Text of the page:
Why America Will Struggle if the Eurozone Languishes
In these pages, I recently discussed the slowing global economy and its potential impact on stocks. (Read “Caution: Market’s Strength Is False.”)
We heard China was showing renewed evidence of stalling after its first-quarter gross domestic product (GDP) growth showed some fragility. Of course, it should not be a surprise, given what Europe and the eurozone are going through. The reality is that no country is immune from any other.
The world’s top countries all have significant trade with each other. You knew that when the eurozone stalled and fell back into another recession, it would hurt China and other key trading partners. This is not rocket science, but just simple common sense.
So here we have the dogs of the eurozone: Greece, Portugal, Italy, Spain, Ireland, and tiny Cyprus.
Sorry, but these countries will take years—or in the case of Greece, decades—to turn around. There’s no secret formula, only time.
And in the process, these weak members of the eurozone will continue to suck the life out of Germany and France, which are also facing their own growth issues. Now you see why England rejected the initial idea to join the eurozone. I wonder if Germany feels the same now.
News that China hit a wall in the first quarter was not a surprise. I mean, you could not have expected anything else, given the despair in the European Union (EU), which comprises 27 countries, including the 17 countries making up the eurozone.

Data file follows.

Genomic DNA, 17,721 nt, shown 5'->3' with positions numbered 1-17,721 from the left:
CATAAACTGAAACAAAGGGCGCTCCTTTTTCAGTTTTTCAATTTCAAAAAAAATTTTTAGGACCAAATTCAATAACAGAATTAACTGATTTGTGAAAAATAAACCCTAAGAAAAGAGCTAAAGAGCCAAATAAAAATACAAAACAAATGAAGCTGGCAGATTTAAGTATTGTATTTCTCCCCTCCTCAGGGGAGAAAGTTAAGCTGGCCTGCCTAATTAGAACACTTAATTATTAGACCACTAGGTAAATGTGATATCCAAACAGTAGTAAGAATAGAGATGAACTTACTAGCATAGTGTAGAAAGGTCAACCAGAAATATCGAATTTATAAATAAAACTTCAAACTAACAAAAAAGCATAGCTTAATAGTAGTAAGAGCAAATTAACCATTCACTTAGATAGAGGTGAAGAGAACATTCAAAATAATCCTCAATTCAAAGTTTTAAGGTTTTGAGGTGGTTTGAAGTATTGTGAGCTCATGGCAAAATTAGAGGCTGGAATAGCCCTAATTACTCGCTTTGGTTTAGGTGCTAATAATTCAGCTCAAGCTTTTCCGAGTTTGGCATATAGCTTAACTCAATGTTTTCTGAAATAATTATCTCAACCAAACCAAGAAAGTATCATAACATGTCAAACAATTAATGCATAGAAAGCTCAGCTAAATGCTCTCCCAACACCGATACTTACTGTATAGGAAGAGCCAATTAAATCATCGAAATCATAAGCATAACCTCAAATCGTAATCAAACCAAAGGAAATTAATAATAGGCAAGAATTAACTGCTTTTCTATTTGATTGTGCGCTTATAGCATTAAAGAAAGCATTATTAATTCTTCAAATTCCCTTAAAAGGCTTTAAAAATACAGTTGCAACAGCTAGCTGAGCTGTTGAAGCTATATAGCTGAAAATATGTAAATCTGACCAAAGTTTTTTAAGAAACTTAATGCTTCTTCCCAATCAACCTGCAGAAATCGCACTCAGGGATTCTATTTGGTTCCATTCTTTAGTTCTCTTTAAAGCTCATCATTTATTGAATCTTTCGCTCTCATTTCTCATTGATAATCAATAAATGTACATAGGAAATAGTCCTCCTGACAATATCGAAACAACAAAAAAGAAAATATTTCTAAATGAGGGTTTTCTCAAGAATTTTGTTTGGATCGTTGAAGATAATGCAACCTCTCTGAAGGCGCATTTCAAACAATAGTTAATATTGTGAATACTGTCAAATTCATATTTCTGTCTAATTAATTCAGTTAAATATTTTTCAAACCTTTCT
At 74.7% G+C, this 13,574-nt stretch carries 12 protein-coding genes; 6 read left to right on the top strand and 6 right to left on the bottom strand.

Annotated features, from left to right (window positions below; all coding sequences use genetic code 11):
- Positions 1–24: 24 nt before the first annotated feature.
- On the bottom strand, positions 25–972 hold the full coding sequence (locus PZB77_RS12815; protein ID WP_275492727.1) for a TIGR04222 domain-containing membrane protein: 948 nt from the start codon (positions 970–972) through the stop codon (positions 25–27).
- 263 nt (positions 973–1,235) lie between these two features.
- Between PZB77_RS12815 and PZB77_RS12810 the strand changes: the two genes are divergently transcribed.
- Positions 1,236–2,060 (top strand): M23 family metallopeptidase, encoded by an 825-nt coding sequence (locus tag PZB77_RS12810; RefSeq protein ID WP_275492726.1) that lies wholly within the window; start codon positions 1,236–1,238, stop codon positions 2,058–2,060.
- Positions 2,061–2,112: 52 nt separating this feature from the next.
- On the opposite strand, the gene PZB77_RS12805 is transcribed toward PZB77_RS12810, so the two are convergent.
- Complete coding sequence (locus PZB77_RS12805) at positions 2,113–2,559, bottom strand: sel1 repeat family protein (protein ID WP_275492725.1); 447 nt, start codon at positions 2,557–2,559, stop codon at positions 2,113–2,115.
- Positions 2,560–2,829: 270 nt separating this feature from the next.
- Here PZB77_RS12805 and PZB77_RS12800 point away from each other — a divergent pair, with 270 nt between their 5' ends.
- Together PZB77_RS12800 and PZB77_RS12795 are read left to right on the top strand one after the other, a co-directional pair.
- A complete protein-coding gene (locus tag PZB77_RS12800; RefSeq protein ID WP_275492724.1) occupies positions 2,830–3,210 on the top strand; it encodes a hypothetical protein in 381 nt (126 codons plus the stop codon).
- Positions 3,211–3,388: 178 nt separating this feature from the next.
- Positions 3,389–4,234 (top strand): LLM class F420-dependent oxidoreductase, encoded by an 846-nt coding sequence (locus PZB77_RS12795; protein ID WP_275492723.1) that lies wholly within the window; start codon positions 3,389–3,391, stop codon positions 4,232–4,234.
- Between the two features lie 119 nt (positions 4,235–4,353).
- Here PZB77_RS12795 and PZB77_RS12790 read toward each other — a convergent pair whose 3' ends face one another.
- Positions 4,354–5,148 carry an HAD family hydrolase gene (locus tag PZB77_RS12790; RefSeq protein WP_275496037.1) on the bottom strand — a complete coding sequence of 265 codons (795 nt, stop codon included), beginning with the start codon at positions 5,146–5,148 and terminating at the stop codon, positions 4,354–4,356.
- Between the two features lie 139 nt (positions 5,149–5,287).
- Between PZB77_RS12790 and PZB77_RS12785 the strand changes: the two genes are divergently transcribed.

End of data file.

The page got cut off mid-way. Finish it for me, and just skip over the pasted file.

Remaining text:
The EU is China’s largest trading partner, and China is the EU’s second-largest partner following the United States, according to the European Commission.
Given this, any major impact on the EU and the eurozone will also have an impact on the economies of China and the United States, which is why I closely monitor the region.
For the eurozone, in particular, there must be a longer-term strategy to fix the weaker nations.
The eurozone has 17 different countries, each with its own political and economic system, and they’re all coming together under the euro, so you know there will be problems. Unfortunately, it has not been smooth sailing since the beginning of the euro in 1999.
So we can read about how nice the recovery is in America, but ultimately, the growth of jobs and the U.S. economy will hinge on the ability of the EU to recover.
If the EU does not recover, the United States and China may be in for more pain down the road.